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ANALYSIS: Union Contracts Are Giving What Workers Want—More Cash

June 10, 2022, 3:53 PM

Want proof that unions are prevailing at the bargaining table, not just the ballot box? Look no further than the lump-sum cash bonuses loaded into labor contracts in the first quarter.

When unionized employers give their workers signing bonuses or other one-time payments, it’s often in lieu of costlier, compoundable annual percentage increases. But that’s not what’s happening here. Sixty of the 182 union contracts in Q1 analyzed by Bloomberg Law provided for some type of lump-sum payment, in amounts ranging from $500 to $15,000 per worker. And all but two of those contracts called for a first-year pay raise as well. This shows that employers are giving out bonuses on top of raises, not instead of them.

Even without lump sums in the picture—that is, looking only at annual raises—union wages are soaring. Union contracts ratified in Q1 gave workers an average first-year wage increase of 4.8%, the highest quarterly increase since at least 2007, according to Bloomberg Law’s latest Quarterly Union Wage Data report.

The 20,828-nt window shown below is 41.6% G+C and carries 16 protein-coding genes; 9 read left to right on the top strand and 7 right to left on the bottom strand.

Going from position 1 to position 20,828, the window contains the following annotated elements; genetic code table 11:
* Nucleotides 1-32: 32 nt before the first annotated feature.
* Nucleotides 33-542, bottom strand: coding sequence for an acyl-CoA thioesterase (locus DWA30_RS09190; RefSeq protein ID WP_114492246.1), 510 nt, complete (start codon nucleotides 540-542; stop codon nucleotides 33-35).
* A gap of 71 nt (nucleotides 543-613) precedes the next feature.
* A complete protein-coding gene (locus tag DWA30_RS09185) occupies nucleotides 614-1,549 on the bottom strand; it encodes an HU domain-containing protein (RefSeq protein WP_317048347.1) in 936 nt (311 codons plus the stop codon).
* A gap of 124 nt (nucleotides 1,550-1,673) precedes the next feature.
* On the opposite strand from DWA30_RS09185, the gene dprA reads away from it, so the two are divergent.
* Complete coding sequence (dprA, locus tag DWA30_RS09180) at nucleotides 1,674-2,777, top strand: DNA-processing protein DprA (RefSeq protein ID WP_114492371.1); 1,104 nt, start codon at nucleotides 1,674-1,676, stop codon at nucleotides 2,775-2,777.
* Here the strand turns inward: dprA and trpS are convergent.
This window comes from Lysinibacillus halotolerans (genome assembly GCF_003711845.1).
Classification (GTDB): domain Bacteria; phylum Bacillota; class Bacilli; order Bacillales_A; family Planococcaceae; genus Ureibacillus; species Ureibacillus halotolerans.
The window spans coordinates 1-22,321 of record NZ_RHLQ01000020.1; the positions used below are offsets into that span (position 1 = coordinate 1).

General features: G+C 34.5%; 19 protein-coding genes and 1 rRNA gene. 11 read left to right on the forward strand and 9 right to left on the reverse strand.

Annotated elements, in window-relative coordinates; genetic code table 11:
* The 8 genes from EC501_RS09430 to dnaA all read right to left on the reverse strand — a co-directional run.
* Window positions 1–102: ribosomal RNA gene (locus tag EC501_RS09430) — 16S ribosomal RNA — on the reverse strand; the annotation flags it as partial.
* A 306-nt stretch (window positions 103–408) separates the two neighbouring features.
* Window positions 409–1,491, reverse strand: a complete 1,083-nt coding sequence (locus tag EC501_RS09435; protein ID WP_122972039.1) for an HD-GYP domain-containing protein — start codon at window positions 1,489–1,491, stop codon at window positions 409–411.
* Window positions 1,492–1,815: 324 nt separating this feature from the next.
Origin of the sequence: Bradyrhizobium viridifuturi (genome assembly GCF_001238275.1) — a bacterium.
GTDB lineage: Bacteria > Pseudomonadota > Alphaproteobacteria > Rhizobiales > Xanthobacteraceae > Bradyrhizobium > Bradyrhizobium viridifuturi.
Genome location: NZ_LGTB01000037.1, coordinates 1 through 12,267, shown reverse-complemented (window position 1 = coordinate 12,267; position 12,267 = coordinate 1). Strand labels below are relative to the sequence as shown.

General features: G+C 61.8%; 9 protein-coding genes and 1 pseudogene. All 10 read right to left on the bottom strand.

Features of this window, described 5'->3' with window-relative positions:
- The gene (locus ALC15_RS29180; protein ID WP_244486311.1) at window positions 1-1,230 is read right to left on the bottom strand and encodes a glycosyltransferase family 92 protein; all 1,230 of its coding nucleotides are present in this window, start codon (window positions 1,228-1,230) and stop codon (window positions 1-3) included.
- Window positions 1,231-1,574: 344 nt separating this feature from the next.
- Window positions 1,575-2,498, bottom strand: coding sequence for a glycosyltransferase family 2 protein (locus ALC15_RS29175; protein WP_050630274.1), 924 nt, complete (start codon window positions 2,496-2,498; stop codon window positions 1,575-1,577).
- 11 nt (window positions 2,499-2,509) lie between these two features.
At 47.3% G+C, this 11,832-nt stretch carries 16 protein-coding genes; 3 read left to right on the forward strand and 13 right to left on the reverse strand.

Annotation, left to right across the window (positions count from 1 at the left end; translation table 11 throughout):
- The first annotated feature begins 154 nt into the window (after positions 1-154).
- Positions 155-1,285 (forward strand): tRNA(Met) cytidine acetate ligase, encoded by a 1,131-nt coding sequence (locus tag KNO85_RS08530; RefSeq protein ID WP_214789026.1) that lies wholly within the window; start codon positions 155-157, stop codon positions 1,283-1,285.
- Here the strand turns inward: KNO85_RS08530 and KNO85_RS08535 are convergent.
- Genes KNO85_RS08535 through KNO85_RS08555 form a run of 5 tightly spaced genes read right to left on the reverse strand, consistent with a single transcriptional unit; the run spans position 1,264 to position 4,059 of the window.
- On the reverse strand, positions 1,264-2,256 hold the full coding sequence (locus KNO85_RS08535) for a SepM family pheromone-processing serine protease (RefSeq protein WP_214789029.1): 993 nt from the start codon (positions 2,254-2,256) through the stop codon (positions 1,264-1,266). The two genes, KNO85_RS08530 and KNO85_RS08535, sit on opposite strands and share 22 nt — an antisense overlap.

But when lump sums are added to the calculations, it’s easy to see that unions are negotiating at a whole other level. Q1’s total average increase, with lump sums factored in, reached an unprecedented 6.0%. That’s twice as high as the 3.0% reported less than two years ago.

The difference a lump-sum payment can make to a union worker’s earnings has never been greater. The 1.2 percentage-point gap between the averages with lump sums included (6.0%) and excluded (4.8%) is the widest since at least 2007. It’s three times wider in Q1 of this year than in Q1 2021.

With unemployment back to pre-pandemic lows and demand for skilled workers at all-time highs, these statistics show that labor relations managers are taking the necessary steps to make sure their unionized workers feel valued after two years of Covid-borne belt-tightening. (Several Q1 contracts even framed their cash bonuses as “pandemic appreciation payments.”)

In other words, these lump-sum payments are not cost-containment strategies. They’re concessions.

Bloomberg Law subscribers can access, search, and run reports from the Settlement Summaries database by using our Labor PLUS: Organizing and Bargaining Data resource.

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